If you or a loved one have struggled with addiction, you know how challenging it can be to find the right treatment. The road to addiction often begins with a voluntary act, and over time the brain and body become addicted to the substance. Seeking out and consuming the drug becomes the body’s imperative as the brain rewires itself around a need for that drug.
It’s an incredibly hard cycle to break, but over time the field of medicine and science have combined to develop effective treatments like those available at Bank’s Apothecary that can work wonders, even on the most difficult of substance addictions.
What is Drug Addiction?
Drug addiction is a chronic, complex brain disease. Whether the primary use of the drug was prescribed or voluntary, the brain’s chemistry changes throughout the duration of drug use so that the use of the drug becomes a compulsion.
Also called substance use disorder, drug addiction encompasses more than illegal drugs like heroin and cocaine, and can include legal medications and other drugs like alcohol and cigarettes. For example, the opioid epidemic initially stemmed from legal prescription medications designed to treat pain. Today, however, more than 932,000 Americans have died from opioid drug overdoses.
Treatment for drug addiction is as complex and individualized as the addiction itself. Many factors can influence addiction, including:
- Genetics and heredity.
- Emotional health.
- Upbringing and early life experiences.
The symptoms of a drug addiction include:
- A constant craving for the drug.
- Needing more of the drug over time to achieve the same high.
- Taking more and more of the drug over a long period of time.
- Missing out on obligations and instead focusing solely on finding and using the drug.
- Doing abnormal things to earn the money to buy the drug.
- Engaging in risky behaviors, such as sharing needles to get high.
- Trying to stop and repeatedly failing.
- Experiencing withdrawal symptoms when trying to stop using the drug.
Even the most stubborn drug addiction is treatable, though treatments can be varied and individualized. Here are six treatments that science has shown to be effective.
Six Proven Treatments for Drug Addiction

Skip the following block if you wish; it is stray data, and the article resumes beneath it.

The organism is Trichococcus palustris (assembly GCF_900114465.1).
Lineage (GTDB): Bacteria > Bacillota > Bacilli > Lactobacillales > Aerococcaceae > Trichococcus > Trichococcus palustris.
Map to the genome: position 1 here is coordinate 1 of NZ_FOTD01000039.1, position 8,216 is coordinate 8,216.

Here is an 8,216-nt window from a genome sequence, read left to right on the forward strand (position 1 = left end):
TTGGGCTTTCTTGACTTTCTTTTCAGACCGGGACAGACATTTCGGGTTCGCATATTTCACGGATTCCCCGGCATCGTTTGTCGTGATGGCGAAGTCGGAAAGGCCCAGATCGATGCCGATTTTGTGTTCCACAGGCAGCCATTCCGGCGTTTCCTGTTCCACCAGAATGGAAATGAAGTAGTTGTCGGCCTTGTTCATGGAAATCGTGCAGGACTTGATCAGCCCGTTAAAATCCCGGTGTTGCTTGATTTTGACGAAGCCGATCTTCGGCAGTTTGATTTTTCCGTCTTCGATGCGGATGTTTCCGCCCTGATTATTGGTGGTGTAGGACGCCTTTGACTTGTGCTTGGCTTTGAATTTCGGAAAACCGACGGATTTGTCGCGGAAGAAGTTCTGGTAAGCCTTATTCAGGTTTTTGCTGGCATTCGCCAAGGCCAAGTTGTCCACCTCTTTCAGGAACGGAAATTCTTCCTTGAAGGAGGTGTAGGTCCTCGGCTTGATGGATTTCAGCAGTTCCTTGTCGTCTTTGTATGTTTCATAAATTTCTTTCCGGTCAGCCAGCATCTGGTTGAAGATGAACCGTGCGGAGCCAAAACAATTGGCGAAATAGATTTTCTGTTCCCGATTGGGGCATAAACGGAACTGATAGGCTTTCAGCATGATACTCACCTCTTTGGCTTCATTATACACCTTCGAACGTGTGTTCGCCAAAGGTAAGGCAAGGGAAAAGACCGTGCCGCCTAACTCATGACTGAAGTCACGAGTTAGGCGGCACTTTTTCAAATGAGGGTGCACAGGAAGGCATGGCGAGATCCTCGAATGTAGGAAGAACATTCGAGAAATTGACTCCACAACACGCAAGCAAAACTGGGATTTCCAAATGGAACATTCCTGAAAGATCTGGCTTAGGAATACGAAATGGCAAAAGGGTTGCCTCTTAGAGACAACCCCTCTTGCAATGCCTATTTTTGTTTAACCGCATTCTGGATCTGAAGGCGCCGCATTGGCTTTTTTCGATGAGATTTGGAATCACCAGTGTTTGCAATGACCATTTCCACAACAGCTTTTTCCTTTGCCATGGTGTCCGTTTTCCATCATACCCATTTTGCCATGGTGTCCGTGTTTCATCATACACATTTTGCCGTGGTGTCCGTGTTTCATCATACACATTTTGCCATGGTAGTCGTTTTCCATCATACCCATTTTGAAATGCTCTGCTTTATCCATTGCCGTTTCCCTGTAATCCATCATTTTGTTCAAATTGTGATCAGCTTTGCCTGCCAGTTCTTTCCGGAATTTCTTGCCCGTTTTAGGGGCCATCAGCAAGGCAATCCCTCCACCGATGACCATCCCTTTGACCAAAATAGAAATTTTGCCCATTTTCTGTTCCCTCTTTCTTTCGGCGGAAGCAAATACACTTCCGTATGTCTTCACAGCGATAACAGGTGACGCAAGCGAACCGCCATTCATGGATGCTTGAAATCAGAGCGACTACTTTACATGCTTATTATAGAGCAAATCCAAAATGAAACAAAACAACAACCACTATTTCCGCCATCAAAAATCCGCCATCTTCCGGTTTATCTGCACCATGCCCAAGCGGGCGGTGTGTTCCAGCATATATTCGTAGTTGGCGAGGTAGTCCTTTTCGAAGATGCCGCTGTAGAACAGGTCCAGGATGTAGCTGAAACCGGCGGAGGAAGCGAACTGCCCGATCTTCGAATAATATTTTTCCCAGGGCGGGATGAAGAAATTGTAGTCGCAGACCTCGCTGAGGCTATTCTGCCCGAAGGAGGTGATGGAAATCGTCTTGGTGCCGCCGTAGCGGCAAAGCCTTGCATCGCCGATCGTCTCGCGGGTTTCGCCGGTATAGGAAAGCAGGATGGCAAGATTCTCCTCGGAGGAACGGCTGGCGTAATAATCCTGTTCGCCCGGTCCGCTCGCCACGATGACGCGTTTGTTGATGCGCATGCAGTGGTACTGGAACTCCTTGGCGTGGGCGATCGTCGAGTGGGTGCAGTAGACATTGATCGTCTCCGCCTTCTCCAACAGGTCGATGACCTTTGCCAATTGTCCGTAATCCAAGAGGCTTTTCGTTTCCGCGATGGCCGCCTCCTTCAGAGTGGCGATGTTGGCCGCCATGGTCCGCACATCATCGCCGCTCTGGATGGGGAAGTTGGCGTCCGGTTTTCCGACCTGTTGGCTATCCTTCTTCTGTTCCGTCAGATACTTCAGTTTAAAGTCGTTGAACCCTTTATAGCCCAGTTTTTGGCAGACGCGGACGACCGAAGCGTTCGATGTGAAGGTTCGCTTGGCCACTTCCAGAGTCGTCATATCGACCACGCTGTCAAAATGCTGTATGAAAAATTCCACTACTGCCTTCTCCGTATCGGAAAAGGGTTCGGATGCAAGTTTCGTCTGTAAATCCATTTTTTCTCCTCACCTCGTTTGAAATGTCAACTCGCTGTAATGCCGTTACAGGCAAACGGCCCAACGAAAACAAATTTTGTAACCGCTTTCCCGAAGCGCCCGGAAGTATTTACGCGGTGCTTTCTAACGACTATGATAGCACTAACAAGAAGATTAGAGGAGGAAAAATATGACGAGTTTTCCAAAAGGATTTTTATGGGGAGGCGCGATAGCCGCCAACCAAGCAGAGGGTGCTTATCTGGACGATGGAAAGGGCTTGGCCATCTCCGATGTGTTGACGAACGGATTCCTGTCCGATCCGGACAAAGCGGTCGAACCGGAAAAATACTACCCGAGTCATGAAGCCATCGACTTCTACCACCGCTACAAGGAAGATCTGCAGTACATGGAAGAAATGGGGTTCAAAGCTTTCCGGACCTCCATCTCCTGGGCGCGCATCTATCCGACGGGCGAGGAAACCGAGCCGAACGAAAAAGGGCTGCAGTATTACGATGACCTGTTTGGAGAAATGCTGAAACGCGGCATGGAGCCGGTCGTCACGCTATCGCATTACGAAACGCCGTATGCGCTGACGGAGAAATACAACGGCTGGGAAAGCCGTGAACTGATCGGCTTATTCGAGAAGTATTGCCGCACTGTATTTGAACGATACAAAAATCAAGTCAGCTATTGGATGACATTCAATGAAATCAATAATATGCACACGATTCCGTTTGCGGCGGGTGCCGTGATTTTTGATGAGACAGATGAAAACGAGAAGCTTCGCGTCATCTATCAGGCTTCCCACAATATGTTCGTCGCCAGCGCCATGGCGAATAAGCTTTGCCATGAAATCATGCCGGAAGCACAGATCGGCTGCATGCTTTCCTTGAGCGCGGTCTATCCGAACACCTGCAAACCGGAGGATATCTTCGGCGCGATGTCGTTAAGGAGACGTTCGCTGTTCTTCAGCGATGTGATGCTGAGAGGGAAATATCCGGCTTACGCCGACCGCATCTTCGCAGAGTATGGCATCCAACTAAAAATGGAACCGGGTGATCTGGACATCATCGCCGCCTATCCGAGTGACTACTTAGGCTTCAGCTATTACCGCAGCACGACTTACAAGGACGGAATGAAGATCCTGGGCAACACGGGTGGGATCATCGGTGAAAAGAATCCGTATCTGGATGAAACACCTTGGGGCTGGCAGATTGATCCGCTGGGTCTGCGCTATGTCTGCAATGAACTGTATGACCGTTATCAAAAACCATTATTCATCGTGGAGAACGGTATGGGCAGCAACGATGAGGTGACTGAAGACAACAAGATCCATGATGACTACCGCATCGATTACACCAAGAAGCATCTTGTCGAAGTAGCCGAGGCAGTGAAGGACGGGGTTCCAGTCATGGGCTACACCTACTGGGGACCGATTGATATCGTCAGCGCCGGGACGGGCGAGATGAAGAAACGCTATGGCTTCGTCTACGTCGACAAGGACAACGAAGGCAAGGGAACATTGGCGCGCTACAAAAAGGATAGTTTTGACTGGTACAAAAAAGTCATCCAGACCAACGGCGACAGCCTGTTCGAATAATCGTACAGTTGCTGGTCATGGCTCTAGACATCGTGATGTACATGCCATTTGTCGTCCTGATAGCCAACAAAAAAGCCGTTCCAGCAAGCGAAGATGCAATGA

There are no one-size fits all treatments for drug addiction. However, there are effective treatments for drug addiction that typically start with detoxification and continue with ongoing therapy, medication and other approaches. Treatments are often:
- Holistic, treating the whole person and not just the drug addiction.
- Individualized to meet specific challenges.
- Long-term; it takes time to care for or reverse an addiction that took years to develop.
Six proven therapeutic approaches to addiction treatment include:
- Cognitive Behavioral Therapy (CBT)
- Rational Emotive Behavior Therapy (REBT)
- Contingency Management (CM)
- 12-Step Programs
- Medication Assisted Treatment (MAT)
The first step toward breaking the addiction cycle is to detox. Detoxification is a period where the body sheds the drug. During detox, doctors use medications to keep patients comfortable as the drugs leave the system. Typical medications include:
- Anti-nausea medications
Detoxification paves the way for actual treatment of addiction symptoms. According to a study by the National Institute of Health, patients who do not receive any further treatment after detoxification usually resume drug use.
Cognitive Behavioral Therapy (CBT)
Cognitive Behavioral Therapy, also known as CBT, is used to treat everything from anxiety and eating disorders to post-traumatic stress and drug addiction. CBT is a therapeutic method that addresses the painful memories that may have triggered the initial substance abuse.